This page discusses calf muscle anatomy and shows pictures of the calf/ posterior (back of) lower leg.
The calf is located on the back of the lower leg.
The muscles in the back of the lower leg are actually divided in two layers, superficial and deep. The superficial layer is what most people are familiar with because these are the muscles you can see.
The superficial layer includes the gastrocnemius (gastroc), soleus, and plantaris. The superficial muscles appear on the left of the page.
The deep layer includes the popliteus, flexor hallicus longus, flexor digitorum longus, and tibialis posterior. The deep muscles appear on the right of the page. If you cut away the gastrocnemius and the soleus, you can see the deep muscles of the calf.
Okay let's break down the calf anatomy and talk about the individual muscles.
The main action of the calf muscles is to point the toes or help to raise you onto your tip toes-- this motion is known as plantarflexion. Every muscle in the back of the calf (with the exception of the popliteus) helps to raise you up on your tip toes.
The gastrocnemius is the most superficial muscle of the calf, and it's the one you can touch simply by placing your hand on the back of your calf. It provides a lot of the power for jumping, sprinting, and walking.
It also helps to bend the knee, but it's main action is on the ankle.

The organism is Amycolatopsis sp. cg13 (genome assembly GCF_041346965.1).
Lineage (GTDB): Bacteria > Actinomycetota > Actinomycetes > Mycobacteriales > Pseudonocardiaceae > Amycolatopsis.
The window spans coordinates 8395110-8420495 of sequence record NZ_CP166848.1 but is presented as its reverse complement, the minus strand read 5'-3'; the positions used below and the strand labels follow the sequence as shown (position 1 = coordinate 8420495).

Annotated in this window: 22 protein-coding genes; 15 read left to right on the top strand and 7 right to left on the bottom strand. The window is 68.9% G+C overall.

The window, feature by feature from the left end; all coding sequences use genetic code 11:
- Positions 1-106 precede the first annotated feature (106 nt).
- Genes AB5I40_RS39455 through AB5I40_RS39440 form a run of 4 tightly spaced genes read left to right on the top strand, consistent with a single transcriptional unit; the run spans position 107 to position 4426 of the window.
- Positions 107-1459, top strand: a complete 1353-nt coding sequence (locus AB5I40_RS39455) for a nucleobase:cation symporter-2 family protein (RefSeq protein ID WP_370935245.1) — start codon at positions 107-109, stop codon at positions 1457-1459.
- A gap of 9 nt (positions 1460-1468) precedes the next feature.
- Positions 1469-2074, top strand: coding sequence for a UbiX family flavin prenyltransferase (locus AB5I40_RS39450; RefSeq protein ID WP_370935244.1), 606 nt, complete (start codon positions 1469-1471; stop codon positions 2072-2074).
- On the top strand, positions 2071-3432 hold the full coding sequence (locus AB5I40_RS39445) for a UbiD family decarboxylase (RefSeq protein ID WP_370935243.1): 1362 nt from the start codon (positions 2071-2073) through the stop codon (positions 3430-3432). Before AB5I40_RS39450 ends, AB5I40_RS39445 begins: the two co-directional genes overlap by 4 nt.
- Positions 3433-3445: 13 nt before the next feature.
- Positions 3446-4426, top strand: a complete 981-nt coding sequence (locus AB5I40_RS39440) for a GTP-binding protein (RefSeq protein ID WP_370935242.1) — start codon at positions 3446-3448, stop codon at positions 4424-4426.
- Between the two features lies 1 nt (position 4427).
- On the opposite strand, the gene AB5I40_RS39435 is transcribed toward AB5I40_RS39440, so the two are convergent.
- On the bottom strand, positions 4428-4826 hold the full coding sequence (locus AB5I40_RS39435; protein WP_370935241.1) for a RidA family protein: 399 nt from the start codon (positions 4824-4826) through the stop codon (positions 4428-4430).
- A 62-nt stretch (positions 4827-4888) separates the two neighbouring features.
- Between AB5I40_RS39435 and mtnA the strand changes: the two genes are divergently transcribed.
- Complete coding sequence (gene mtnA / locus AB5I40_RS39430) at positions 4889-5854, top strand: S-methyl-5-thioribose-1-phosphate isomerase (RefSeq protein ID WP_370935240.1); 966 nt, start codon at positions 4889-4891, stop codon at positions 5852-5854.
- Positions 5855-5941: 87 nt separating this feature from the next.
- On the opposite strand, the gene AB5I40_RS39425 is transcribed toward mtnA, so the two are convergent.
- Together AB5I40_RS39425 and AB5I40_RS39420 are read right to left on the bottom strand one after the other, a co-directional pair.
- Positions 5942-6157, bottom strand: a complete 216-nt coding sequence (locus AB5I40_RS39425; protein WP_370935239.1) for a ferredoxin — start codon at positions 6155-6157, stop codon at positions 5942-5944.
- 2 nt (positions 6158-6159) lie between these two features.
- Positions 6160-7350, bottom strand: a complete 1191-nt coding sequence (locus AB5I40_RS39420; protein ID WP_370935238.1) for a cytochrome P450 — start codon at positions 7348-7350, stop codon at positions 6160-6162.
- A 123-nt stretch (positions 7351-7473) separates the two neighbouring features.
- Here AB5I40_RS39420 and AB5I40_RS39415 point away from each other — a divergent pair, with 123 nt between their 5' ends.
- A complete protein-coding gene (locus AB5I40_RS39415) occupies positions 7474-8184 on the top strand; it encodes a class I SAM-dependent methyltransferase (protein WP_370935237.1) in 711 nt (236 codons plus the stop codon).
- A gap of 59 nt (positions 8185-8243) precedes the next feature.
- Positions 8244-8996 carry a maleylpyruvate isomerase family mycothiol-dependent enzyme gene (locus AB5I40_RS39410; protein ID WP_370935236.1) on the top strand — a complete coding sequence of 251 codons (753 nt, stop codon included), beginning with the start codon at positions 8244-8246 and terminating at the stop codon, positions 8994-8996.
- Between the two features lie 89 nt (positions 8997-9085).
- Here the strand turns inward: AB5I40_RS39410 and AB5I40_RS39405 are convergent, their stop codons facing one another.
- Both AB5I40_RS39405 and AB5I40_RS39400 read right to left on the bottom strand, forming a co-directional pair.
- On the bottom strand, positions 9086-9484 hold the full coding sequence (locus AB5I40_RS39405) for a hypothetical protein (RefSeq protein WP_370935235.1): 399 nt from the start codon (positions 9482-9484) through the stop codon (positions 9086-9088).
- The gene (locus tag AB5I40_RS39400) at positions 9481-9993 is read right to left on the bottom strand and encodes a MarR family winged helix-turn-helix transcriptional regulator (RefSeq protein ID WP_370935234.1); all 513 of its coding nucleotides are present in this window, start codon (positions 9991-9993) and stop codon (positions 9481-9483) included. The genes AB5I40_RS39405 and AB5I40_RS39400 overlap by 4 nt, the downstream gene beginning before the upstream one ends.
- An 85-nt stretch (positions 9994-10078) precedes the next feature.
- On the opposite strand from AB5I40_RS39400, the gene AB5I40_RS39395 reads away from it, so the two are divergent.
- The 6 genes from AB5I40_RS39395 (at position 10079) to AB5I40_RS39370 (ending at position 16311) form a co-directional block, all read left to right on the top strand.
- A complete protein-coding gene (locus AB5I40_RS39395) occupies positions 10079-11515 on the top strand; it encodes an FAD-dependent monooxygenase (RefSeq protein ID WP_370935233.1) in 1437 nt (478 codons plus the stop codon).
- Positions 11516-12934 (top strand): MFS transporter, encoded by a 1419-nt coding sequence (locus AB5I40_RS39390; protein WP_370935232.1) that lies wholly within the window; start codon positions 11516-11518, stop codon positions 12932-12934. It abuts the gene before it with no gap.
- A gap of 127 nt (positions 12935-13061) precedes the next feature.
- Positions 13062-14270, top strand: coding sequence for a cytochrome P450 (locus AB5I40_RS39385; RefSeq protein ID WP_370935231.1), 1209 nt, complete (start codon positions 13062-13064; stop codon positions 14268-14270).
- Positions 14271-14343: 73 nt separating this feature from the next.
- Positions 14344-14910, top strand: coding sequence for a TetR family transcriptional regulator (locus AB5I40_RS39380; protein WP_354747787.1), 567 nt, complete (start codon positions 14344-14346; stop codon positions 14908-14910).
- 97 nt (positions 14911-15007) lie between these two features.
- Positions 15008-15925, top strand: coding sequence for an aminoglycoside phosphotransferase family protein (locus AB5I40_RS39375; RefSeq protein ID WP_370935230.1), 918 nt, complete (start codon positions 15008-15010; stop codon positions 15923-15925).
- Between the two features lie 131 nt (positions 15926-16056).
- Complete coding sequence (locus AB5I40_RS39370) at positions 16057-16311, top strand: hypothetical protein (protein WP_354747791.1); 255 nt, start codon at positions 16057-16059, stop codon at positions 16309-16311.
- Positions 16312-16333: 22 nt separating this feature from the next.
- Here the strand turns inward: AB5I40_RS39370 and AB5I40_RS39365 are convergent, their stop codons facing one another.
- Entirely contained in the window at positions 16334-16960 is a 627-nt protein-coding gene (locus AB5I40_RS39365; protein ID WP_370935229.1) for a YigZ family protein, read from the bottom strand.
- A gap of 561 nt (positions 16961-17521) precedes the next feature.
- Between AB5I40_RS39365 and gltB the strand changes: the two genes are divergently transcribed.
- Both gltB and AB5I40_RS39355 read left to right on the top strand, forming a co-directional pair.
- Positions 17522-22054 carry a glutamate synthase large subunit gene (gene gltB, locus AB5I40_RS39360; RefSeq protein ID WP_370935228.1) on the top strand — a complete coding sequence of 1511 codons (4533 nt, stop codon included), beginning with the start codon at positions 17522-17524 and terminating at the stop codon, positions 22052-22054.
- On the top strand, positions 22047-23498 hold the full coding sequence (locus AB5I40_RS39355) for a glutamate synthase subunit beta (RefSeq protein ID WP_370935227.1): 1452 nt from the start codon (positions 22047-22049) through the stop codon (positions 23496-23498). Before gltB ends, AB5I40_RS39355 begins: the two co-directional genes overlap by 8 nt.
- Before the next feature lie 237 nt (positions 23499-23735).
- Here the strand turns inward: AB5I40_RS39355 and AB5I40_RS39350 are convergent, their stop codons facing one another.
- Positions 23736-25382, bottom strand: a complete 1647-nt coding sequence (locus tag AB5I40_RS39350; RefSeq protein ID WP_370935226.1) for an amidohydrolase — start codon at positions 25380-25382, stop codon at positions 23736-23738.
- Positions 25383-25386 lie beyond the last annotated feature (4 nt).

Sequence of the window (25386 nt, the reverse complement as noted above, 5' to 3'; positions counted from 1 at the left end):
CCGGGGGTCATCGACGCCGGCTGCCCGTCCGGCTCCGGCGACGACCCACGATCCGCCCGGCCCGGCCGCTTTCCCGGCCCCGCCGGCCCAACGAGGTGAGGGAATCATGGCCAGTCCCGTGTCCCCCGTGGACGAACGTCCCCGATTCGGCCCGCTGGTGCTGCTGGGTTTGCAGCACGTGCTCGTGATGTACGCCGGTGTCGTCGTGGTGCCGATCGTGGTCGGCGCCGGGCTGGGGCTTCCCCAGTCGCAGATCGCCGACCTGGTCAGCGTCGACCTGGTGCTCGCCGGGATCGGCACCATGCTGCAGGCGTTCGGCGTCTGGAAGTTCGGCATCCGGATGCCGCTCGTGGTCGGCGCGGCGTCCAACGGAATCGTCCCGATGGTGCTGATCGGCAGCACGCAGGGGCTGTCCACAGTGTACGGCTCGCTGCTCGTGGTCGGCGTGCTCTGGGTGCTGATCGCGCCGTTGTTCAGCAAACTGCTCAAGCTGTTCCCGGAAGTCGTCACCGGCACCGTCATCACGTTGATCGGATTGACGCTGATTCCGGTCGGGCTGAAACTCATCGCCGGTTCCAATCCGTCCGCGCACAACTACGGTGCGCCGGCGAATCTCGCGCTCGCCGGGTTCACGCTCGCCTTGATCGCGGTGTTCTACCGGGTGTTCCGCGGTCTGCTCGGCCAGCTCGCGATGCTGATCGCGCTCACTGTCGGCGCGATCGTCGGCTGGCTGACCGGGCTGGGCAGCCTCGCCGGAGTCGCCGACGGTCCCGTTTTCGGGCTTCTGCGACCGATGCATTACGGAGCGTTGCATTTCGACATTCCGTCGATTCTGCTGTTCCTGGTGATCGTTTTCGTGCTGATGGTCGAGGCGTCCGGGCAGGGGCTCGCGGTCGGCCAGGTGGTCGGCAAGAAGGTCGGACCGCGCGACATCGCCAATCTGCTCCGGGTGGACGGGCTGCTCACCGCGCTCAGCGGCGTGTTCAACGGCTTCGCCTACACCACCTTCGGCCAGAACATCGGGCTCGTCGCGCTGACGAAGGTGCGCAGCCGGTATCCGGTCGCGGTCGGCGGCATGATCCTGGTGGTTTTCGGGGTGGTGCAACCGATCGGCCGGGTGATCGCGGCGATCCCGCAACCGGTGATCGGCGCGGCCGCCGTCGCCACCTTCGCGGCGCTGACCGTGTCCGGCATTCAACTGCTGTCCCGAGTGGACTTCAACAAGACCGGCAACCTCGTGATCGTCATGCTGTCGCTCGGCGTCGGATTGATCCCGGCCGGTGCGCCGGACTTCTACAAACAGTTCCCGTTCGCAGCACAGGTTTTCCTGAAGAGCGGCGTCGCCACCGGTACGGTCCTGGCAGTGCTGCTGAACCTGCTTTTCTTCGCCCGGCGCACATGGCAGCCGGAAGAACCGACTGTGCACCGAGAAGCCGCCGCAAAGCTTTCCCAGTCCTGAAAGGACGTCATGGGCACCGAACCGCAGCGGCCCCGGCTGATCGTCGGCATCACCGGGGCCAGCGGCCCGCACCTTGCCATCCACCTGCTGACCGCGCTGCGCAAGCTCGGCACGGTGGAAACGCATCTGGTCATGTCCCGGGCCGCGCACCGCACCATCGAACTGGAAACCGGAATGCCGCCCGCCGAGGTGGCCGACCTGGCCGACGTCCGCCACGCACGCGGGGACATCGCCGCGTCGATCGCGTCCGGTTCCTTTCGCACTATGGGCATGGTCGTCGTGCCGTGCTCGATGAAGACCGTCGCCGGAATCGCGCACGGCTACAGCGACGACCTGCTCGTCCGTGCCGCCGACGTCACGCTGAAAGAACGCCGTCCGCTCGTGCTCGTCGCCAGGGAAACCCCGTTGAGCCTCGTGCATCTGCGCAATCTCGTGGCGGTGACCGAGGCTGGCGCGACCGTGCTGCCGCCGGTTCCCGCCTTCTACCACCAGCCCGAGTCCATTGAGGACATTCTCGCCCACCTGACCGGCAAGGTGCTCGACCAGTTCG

The soleus is located just underneath the gastrocnemius, and together these two muscles form the Achilles tendon. Since these are the 2 biggest muscles in the calf, they provide the majority of the push off when walking, running, and jumping.
The plantaris is a tiny muscle that simply assists the bigger muscles.
The other muscles in the deep calf have additional actions on the foot and toes, but they also assist with pointing the toes (plantarflexion).
The tibialis Posterior muscle goes from the back of the tibia down to the inside of the arch. It helps to plantarflex the ankle and pull the foot inward.
This muscle helps to support the arch.
The flexor hallicus longus is a muscle that goes from the back of the leg down to the bottom of the big toe (hallicus refers to big toe). This muscle helps with bending the big toe and also helps with pushing off during walking and running.
The flexor digitorm longus is similar to the flexor hallicus longus, except it goes to the other 4 toes and helps to bend the toes.
The polpliteus muscle is only located at the back of the knee, so it doesn't move the ankle or the toes. It helps to control the knee, when you're walking.
This is just a brief overview of the calf muscle anatomy. These muscles all work when you do calf exercises, and of course they all work when you walk, run, and jump.
Yours in Health,
Dr. Charles PT/PT